In the Blog

Rape culture, not specific ethnicities, cultivates shame

July 26th, 2009     by Teresa Chun-Wen Cheng     Comments

An eight year-old Liberian refugee girl was raped by a group of four boys in Arizona, just a little under two weeks ago. According to the Phoenix police, the four boys, ages nine to 14, lured the girl with chewing gum into a shed by a vacant apartment unit, where they restrained her and took turns sexually assaulting her. Charges have been filed against the boys, with the oldest boy being tried as an adult.

Oddly, the media and public outcry isn’t around the actual crime and the socio-economic factors that may have contributed to the horrific incident. Instead, what many are outraged about is how the girl’s family has disowned her for the shame she has brought onto the family. There is no doubt that the incident was awful and demands justice and healing for the girl, but what is going on here?! As expected, there are many racist comments on the “backwardness” of “these people” and how they need to be reminded that the United States is a “civilized” society. Let’s try to remember that cultivation of shame around rape also exists in our own backyards. How many times have girls and women been told that they shouldn’t have worn that outfit or that they shouldn’t have looked at that person that way? How many times have girls and women been told they were lying about their assaults? All of this suggest that rape is at the fault of the victims and they ought to be ashamed of themselves. Shame around rape is not specific to ethnicities. The end.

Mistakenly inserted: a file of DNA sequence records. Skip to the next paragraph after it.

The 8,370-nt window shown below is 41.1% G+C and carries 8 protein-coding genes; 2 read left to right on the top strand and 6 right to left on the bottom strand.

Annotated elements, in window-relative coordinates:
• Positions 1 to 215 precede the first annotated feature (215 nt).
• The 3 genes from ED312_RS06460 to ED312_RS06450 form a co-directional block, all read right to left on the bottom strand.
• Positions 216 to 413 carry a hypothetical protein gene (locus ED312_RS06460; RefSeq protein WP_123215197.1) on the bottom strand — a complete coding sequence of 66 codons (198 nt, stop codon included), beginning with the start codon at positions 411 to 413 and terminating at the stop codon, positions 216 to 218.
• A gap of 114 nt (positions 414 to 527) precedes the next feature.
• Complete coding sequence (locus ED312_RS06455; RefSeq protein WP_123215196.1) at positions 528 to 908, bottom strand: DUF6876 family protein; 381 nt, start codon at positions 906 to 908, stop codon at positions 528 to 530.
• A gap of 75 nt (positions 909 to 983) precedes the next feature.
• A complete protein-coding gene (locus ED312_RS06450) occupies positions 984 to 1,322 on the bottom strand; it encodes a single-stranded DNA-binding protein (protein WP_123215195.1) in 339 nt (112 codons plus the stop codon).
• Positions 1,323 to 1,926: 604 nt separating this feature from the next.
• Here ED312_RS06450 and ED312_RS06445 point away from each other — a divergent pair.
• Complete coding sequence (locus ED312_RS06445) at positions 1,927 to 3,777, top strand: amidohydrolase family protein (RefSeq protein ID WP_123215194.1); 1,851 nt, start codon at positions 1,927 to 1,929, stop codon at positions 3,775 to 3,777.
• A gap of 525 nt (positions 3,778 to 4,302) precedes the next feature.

Media networks, the Phoenix police and child welfare organizations have received many phone calls and emails from concerned citizens who “want to help.” Many want to help by giving money and others…want to adopt. The idea of a young girl who has recently undergone serious trauma, coupled with the fact that she was forced out of her homeland due to violence, being snatched up by some good Samaritans is horrifying. Need I remind these do-gooders that adoption might not be in the best interest of the young refugee girl? Let us not forget the plethora of problems with adoption, specifically transnationally and transracially. Clearly, at this point, the girl needs to be temporarily looked after and cared for, but that’s a different story.

We know nothing about the relationships within the girl’s family. Neither do we know the factors that contributed to the family disowning her. What I do know is that the general public does not take into consideration the nuances behind such an incident and are very quick to jump to racist, “well-intentioned” conclusions.

Tags: body politics, race and racism

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